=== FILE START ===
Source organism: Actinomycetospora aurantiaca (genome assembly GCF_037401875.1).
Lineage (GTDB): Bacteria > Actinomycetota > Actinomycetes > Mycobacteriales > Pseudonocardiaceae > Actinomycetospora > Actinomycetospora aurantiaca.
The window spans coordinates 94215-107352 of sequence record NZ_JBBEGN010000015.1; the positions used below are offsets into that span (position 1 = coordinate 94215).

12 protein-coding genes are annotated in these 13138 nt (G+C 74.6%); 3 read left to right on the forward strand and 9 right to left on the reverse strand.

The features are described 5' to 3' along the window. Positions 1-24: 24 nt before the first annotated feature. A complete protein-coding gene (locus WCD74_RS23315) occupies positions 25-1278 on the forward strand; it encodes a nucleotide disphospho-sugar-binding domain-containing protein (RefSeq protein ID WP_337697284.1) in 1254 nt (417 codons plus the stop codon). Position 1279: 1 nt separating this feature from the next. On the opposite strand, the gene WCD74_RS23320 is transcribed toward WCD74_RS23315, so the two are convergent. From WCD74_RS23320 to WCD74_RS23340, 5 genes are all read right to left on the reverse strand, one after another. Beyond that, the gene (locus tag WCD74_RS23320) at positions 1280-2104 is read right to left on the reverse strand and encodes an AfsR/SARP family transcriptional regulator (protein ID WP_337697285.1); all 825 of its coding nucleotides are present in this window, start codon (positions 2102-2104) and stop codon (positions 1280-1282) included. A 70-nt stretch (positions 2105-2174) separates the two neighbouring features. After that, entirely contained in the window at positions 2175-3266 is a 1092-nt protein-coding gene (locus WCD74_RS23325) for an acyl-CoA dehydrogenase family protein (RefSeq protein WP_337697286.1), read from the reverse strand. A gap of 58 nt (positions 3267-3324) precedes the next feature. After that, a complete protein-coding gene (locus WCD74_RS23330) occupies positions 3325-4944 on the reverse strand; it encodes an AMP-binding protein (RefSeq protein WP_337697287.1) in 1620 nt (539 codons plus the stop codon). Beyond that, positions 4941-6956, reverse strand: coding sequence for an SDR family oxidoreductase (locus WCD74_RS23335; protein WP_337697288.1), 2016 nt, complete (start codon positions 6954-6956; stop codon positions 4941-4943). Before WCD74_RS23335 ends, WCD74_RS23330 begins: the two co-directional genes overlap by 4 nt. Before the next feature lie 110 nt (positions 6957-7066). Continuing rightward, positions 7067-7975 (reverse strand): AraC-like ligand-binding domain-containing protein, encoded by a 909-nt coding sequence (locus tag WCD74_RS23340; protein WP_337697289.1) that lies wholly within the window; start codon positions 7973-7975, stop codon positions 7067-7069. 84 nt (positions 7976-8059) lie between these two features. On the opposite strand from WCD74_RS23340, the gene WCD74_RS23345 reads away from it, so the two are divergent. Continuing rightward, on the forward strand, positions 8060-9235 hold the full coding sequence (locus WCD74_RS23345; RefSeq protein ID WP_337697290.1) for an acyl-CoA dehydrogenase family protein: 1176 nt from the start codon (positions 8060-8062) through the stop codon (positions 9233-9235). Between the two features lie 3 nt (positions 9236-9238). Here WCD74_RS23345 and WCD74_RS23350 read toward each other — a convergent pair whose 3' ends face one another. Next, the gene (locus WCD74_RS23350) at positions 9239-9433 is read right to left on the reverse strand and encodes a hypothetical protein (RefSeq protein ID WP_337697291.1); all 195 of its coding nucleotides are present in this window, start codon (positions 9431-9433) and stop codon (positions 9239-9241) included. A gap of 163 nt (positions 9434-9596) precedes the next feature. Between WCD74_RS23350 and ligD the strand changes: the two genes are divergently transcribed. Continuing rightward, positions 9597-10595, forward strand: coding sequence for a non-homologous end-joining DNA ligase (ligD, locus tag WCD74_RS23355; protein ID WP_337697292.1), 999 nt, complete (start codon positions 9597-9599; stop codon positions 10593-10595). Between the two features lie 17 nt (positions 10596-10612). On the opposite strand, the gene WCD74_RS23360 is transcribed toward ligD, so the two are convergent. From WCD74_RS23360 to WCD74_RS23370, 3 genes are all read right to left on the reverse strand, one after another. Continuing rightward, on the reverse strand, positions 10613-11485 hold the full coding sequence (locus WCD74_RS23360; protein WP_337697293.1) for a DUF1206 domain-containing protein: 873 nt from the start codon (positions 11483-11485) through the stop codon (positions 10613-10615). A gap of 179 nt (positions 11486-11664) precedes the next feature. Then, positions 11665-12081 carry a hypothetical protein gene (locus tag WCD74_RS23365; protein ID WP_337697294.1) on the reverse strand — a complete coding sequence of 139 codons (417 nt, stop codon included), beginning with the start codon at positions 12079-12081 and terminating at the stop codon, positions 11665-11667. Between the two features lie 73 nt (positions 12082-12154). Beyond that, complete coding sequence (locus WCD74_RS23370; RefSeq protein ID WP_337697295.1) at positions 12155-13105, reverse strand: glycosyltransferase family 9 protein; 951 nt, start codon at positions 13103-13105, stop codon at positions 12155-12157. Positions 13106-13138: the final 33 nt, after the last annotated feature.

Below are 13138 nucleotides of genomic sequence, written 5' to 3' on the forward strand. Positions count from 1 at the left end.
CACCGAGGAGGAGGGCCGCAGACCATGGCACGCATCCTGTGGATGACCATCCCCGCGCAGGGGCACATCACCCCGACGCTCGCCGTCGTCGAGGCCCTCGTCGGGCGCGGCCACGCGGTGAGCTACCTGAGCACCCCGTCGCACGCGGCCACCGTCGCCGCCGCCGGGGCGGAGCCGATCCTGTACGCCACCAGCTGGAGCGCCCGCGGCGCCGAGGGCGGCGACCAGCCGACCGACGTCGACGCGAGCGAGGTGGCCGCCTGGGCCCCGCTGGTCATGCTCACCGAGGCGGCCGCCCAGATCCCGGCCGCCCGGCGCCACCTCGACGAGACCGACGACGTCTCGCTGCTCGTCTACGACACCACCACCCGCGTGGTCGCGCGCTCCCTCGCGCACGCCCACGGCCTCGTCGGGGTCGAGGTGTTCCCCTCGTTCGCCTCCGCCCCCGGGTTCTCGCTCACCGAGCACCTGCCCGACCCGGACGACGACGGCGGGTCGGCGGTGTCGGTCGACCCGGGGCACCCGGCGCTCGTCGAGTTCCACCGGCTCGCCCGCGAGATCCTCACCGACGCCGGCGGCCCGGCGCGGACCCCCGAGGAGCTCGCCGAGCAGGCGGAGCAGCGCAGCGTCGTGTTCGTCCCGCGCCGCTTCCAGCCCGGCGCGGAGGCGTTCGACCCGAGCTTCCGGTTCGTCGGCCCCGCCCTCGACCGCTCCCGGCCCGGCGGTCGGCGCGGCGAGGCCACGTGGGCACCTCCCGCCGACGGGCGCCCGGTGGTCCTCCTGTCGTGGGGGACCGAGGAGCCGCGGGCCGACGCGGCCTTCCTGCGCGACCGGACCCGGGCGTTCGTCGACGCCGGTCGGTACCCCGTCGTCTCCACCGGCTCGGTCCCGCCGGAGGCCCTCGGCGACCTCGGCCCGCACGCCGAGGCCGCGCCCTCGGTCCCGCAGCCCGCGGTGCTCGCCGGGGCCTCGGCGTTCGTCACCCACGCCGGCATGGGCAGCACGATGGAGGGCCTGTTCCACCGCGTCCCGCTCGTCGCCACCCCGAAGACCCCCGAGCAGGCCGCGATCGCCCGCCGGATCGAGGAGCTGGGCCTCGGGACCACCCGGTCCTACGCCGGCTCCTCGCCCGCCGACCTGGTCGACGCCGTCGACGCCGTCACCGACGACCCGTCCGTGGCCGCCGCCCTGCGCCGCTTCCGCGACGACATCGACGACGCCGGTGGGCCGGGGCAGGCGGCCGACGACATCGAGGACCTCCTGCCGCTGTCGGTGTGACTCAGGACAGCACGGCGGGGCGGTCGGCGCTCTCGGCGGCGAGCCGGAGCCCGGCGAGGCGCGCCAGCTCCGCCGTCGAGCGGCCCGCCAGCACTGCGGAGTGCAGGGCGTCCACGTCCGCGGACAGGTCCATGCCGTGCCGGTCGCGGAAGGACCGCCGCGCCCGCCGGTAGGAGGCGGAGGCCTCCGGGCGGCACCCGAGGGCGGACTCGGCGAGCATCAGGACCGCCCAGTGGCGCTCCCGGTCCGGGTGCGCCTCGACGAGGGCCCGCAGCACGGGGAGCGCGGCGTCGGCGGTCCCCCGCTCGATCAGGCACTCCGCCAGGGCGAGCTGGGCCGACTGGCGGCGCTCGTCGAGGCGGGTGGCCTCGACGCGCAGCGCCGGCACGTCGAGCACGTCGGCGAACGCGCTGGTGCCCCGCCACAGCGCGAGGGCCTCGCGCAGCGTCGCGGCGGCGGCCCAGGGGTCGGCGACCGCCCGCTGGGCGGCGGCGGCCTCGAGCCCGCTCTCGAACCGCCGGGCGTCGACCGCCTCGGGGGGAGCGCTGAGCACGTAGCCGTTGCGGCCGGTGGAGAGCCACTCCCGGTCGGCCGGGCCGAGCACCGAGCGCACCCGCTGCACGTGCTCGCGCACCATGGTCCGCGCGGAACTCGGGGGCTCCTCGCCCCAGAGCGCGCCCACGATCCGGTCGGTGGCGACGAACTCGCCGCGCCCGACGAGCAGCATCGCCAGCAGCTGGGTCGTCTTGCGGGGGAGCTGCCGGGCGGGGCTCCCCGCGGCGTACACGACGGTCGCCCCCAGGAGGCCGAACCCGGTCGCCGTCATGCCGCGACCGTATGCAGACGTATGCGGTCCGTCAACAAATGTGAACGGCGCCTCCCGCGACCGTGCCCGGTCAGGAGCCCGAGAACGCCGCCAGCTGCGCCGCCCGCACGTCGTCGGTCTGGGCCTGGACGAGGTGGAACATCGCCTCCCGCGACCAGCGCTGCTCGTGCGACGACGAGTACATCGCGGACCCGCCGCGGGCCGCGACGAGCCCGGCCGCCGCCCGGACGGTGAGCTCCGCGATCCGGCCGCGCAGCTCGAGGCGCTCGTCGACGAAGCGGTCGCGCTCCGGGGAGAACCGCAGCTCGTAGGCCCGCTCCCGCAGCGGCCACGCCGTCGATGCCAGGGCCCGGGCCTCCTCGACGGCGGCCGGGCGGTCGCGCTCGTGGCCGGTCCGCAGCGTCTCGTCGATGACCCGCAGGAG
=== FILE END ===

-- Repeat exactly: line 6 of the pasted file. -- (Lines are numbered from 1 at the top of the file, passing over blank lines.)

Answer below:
Below are 13138 nucleotides of genomic sequence, written 5' to 3' on the forward strand. Positions count from 1 at the left end.